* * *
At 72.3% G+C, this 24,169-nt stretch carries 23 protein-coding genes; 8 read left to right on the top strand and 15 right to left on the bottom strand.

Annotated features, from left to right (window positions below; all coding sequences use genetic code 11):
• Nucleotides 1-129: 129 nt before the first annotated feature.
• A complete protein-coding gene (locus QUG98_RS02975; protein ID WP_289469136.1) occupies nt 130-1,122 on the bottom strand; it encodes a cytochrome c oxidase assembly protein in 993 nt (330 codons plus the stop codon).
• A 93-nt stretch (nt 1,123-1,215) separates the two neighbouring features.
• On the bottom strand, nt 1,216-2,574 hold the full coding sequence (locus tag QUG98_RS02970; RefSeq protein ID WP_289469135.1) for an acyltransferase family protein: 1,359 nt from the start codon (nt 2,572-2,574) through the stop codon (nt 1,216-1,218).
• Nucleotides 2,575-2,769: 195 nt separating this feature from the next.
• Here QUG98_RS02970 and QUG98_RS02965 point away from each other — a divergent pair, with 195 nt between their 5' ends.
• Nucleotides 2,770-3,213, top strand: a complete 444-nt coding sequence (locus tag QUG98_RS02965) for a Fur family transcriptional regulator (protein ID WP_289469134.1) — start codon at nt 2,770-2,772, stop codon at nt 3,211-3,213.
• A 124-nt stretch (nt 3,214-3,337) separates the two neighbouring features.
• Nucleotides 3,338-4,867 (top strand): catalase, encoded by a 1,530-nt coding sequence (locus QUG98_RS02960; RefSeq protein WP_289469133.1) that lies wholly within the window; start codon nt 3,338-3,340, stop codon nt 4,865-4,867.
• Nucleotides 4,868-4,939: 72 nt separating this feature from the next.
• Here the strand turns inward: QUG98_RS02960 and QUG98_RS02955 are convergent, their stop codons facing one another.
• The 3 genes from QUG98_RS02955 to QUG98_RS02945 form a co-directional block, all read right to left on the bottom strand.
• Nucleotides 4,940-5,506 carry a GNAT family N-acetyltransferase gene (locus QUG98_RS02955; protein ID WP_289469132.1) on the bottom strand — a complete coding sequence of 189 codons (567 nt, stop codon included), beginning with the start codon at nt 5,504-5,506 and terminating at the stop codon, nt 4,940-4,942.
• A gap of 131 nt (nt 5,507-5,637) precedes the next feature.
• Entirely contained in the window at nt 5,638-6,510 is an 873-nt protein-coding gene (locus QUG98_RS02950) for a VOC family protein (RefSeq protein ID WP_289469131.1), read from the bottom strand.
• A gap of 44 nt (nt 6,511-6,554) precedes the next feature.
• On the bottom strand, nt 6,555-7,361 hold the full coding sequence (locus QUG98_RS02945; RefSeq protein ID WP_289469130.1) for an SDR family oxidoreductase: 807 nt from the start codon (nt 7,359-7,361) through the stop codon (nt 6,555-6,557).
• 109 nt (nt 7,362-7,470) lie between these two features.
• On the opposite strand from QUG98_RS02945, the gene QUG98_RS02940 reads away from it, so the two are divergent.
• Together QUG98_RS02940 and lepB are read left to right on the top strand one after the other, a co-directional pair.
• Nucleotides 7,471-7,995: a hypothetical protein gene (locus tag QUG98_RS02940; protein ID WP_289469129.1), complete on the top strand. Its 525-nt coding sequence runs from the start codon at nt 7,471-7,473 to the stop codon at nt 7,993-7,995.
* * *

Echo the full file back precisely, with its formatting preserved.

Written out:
At 72.3% G+C, this 24,169-nt stretch carries 23 protein-coding genes; 8 read left to right on the top strand and 15 right to left on the bottom strand.

Annotated features, from left to right (window positions below; all coding sequences use genetic code 11):
• Nucleotides 1-129: 129 nt before the first annotated feature.
• A complete protein-coding gene (locus QUG98_RS02975; protein ID WP_289469136.1) occupies nt 130-1,122 on the bottom strand; it encodes a cytochrome c oxidase assembly protein in 993 nt (330 codons plus the stop codon).
• A 93-nt stretch (nt 1,123-1,215) separates the two neighbouring features.
• On the bottom strand, nt 1,216-2,574 hold the full coding sequence (locus tag QUG98_RS02970; RefSeq protein ID WP_289469135.1) for an acyltransferase family protein: 1,359 nt from the start codon (nt 2,572-2,574) through the stop codon (nt 1,216-1,218).
• Nucleotides 2,575-2,769: 195 nt separating this feature from the next.
• Here QUG98_RS02970 and QUG98_RS02965 point away from each other — a divergent pair, with 195 nt between their 5' ends.
• Nucleotides 2,770-3,213, top strand: a complete 444-nt coding sequence (locus tag QUG98_RS02965) for a Fur family transcriptional regulator (protein ID WP_289469134.1) — start codon at nt 2,770-2,772, stop codon at nt 3,211-3,213.
• A 124-nt stretch (nt 3,214-3,337) separates the two neighbouring features.
• Nucleotides 3,338-4,867 (top strand): catalase, encoded by a 1,530-nt coding sequence (locus QUG98_RS02960; RefSeq protein WP_289469133.1) that lies wholly within the window; start codon nt 3,338-3,340, stop codon nt 4,865-4,867.
• Nucleotides 4,868-4,939: 72 nt separating this feature from the next.
• Here the strand turns inward: QUG98_RS02960 and QUG98_RS02955 are convergent, their stop codons facing one another.
• The 3 genes from QUG98_RS02955 to QUG98_RS02945 form a co-directional block, all read right to left on the bottom strand.
• Nucleotides 4,940-5,506 carry a GNAT family N-acetyltransferase gene (locus QUG98_RS02955; protein ID WP_289469132.1) on the bottom strand — a complete coding sequence of 189 codons (567 nt, stop codon included), beginning with the start codon at nt 5,504-5,506 and terminating at the stop codon, nt 4,940-4,942.
• A gap of 131 nt (nt 5,507-5,637) precedes the next feature.
• Entirely contained in the window at nt 5,638-6,510 is an 873-nt protein-coding gene (locus QUG98_RS02950) for a VOC family protein (RefSeq protein ID WP_289469131.1), read from the bottom strand.
• A gap of 44 nt (nt 6,511-6,554) precedes the next feature.
• On the bottom strand, nt 6,555-7,361 hold the full coding sequence (locus QUG98_RS02945; RefSeq protein ID WP_289469130.1) for an SDR family oxidoreductase: 807 nt from the start codon (nt 7,359-7,361) through the stop codon (nt 6,555-6,557).
• 109 nt (nt 7,362-7,470) lie between these two features.
• On the opposite strand from QUG98_RS02945, the gene QUG98_RS02940 reads away from it, so the two are divergent.
• Together QUG98_RS02940 and lepB are read left to right on the top strand one after the other, a co-directional pair.
• Nucleotides 7,471-7,995: a hypothetical protein gene (locus tag QUG98_RS02940; protein ID WP_289469129.1), complete on the top strand. Its 525-nt coding sequence runs from the start codon at nt 7,471-7,473 to the stop codon at nt 7,993-7,995.